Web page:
The Ashmolean has acquired a magnificent full-length portrait of a woman by Sir Anthony van Dyck (1599–1641). The acquisition has been made possible by the Acceptance-in-Lieu scheme, administered by the Arts Council, with additional support from the Art Fund.
Portrait of a Woman is a rare example of van Dyck’s early work, made when he was just 20 years old. Only one other full-length portrait of a non-aristocratic sitter from this period is known. The picture is very ambitious for such a young artist. It shows the influence of van Dyck’s master, Peter Paul Rubens and is clearly the work of Rubens’s most gifted pupil.
The painting portrays a young woman adorned with fine jewellery including a gold headdress, pearl earrings and bracelets, diamond rings and an ornate gold chain. She is sumptuously dressed in a large ruff made of delicate lace, a black vlieger: an over-gown trimmed with lace cuffs, and an embroidered bodice over a black silk skirt. She is confidently smiling at the viewer while seated in an opulent armchair on a balcony with a column and a billowing red curtain behind her. At her feet sits a small pet dog with its white coat rapidly rendered in fluent brushstrokes. The dog is not only painted in the most spirited way but also acts as a symbol of fidelity.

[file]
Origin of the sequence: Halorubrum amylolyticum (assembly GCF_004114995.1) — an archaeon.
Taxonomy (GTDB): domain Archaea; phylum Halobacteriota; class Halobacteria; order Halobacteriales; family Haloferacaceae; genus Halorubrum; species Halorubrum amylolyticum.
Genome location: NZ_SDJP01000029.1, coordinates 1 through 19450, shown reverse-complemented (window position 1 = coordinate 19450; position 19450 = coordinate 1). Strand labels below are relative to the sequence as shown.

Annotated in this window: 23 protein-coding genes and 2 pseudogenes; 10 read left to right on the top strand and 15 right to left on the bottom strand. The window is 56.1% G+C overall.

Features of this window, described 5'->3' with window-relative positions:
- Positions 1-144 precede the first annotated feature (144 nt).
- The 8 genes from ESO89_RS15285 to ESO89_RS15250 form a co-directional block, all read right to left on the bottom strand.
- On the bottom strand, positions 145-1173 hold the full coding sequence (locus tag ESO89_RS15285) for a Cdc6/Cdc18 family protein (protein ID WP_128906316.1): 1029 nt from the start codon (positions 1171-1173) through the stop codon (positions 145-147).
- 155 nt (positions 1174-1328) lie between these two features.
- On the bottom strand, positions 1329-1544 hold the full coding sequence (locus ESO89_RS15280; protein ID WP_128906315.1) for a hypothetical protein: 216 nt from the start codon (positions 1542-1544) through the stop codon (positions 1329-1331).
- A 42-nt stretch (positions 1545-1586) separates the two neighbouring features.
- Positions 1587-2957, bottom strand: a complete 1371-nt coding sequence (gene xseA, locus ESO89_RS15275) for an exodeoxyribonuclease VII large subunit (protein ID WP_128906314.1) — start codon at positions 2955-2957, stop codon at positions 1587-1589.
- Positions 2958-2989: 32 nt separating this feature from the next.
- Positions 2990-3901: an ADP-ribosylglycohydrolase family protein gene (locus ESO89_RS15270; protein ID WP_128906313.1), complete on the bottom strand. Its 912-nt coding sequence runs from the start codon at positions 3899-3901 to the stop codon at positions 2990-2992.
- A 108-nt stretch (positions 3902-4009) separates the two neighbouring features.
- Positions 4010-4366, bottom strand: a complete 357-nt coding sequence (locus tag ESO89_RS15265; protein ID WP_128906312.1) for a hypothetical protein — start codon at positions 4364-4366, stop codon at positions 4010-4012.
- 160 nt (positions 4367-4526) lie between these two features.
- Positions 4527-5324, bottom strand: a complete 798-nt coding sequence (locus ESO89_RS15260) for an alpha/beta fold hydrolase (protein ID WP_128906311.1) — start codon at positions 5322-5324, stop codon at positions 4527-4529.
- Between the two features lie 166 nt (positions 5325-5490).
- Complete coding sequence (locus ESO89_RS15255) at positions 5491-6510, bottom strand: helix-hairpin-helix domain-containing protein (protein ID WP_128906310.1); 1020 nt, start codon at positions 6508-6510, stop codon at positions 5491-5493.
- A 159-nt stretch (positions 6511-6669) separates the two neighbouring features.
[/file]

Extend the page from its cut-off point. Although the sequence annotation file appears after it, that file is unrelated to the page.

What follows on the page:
Taken together with the roses the woman holds, the portrait was likely made on the occasion of her marriage. The companion picture of her husband is now at the Royal Museum of Fine Arts in Antwerp. The latter has been tentatively identified as Alexander Vinck (or Vincque), a member of a family of prosperous Antwerp merchants who traded in luxury goods. The woman is likely to be Alexander’s wife, Gertrudis Wiegers.